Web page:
What is the GRE?

Video Lesson on What is the GRE?

Why do you need to take the GRE for graduate or business school, and what kinds of subjects does it test? Watch this lesson for an overview of the basics.

About the GRE

Remember finally being done with the SAT? The freedom was beautiful - No more bubble sheets. No more strategically trying to game the scoring system by skipping or guessing. No more desperate efforts to read the CollegeBoard's mind on the reading section…well, at least not until you hit the GRE.

The GRE revised General Test is a standardized test of verbal, math, and writing skills for students who are entering graduate or business school. It's like a scaled-up version of the standardized tests you took to apply to college. In this lesson, you'll learn what the GRE tests, who takes it, and other basic background information about the test.

GRE: The Basics

The GRE is to grad school as the SAT and ACT are to college: it's a standardized test that admissions officers look at as one part of your application. Most graduate schools in the United States require applicants to take the GRE, and it might also be required for some scholarships or fellowships, depending on your school. The GRE isn't the only thing that graduate schools consider, but it is an important part of your application package.

To take the GRE, you'll have to make an account on the GRE website and sign up for a test date - this is also how you'll get your scores and send them to schools. Because the test is taken on a computer, GRE test dates are actually very flexible, and you have a lot of leeways to pick a date that works for you. You'll pick a test center near you and take your pick from a list of times available - which specific times are open depends on your test center.

Now, let's look at what you'll get once you get to test day.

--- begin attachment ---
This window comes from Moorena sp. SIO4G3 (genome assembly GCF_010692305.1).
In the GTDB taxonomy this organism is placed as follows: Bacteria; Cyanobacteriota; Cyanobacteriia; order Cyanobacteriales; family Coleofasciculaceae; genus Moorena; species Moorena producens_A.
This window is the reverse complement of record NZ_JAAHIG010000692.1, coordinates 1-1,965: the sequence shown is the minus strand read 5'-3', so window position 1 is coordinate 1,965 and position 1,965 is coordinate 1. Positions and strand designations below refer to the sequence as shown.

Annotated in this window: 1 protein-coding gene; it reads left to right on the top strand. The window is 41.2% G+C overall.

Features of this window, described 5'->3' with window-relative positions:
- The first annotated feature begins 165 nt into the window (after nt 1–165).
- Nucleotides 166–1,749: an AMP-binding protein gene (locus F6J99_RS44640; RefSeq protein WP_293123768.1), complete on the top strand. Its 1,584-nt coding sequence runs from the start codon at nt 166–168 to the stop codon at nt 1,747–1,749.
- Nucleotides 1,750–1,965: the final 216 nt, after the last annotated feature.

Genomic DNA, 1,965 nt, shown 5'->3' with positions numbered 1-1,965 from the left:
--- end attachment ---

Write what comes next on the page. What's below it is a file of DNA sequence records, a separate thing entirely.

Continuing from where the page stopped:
Test Content

The GRE is about 3 hours and 45 minutes long, including a 10-minute break. It tests you in three subject areas:

  • Analytical Writing - You'll have to write two essays. You'll only get one Analytical Writing section on the test, and it will always be first.
  • Verbal Reasoning - This is the Verbal part of the SAT; it's mostly vocabulary and reading comprehension. You'll get two Verbal Reasoning sections on the test.
  • Quantitative Reasoning or math, if you haven't swallowed a thesaurus lately - You'll get two Quantitative Reasoning sections on the test.

You might recognize these as the same basic subject areas you got on the SAT or ACT - and yes, everyone has to take all the subjects regardless of what you're going to grad school for. But here's the flip side of that: you aren't expected to actually be a subject-matter expert in any of those fields.

With the exception of the vocab, the GRE is primarily a test of problem-solving and reasoning skills, not subject-area knowledge or memorized facts. So, the math questions are hard because they're logically difficult to think through, not because they test really high-level concepts. If you're going to grad school in the humanities and haven't taken math since your general ed requirements, don't stress about it - the concepts are the same ones you learned in high school, and you won't have to do any fancy theoretical calculus.

The same goes for the reading. You won't have to apply specialized literary terms or know a lot of background critical theory. So, if you're an engineer or a math person, don't panic and start cramming Proust and Keats. It's all about understanding what you see on the page, not knowing special field-specific jargon.

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Analytical Reasoning with Explained Questions
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